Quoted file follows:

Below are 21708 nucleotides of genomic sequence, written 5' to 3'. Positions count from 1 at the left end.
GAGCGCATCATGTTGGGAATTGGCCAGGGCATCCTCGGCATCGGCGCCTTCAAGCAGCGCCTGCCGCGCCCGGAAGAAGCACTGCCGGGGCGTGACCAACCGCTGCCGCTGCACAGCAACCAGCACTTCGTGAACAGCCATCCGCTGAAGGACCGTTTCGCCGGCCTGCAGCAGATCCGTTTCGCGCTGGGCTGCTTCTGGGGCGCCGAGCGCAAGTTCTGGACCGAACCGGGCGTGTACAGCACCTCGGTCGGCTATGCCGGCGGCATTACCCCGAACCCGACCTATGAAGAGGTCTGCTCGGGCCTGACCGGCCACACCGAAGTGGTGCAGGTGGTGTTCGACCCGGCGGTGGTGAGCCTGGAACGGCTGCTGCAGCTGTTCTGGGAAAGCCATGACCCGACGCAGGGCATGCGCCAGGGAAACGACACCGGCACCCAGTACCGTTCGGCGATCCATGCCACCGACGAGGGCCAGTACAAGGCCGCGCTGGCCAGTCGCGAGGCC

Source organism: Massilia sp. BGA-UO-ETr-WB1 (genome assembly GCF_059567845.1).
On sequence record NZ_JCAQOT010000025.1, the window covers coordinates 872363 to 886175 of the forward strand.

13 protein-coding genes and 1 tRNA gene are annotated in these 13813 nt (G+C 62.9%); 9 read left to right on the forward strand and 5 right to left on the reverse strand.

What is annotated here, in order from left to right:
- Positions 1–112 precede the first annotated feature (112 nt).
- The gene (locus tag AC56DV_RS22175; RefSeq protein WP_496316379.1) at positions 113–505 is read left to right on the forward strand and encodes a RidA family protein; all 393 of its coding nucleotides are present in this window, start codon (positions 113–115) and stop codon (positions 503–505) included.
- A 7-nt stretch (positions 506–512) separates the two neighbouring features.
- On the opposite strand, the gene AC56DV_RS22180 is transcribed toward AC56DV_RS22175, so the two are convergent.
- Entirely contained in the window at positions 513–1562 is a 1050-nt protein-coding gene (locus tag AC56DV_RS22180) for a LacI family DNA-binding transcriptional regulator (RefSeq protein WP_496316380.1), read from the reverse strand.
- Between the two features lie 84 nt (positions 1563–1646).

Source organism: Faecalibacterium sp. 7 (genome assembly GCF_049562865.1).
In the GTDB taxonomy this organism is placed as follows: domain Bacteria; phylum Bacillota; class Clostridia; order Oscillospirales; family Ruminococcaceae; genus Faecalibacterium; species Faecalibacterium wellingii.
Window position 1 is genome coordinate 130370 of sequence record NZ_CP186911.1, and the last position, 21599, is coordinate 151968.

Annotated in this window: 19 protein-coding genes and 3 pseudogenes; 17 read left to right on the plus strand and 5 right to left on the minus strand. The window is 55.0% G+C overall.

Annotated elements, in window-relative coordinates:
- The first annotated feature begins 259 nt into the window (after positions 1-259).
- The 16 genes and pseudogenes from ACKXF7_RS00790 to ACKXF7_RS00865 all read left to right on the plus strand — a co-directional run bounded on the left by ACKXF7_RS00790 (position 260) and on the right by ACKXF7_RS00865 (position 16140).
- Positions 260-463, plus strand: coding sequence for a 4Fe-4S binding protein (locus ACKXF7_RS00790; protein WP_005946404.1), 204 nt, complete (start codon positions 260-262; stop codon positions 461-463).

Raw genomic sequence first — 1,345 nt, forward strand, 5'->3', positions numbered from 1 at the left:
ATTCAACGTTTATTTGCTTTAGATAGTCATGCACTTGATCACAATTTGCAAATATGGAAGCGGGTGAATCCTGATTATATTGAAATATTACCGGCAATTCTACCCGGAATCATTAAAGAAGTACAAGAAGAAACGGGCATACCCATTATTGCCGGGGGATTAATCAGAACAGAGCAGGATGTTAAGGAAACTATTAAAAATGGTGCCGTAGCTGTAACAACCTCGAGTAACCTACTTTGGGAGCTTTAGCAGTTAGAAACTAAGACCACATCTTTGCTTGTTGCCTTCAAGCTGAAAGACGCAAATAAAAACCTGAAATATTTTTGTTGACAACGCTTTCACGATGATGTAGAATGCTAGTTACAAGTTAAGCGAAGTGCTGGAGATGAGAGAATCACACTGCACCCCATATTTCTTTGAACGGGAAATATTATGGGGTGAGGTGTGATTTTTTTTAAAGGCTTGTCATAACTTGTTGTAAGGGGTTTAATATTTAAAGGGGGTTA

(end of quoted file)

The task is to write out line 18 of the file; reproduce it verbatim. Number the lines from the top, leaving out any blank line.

- The first annotated feature begins 259 nt into the window (after positions 1-259).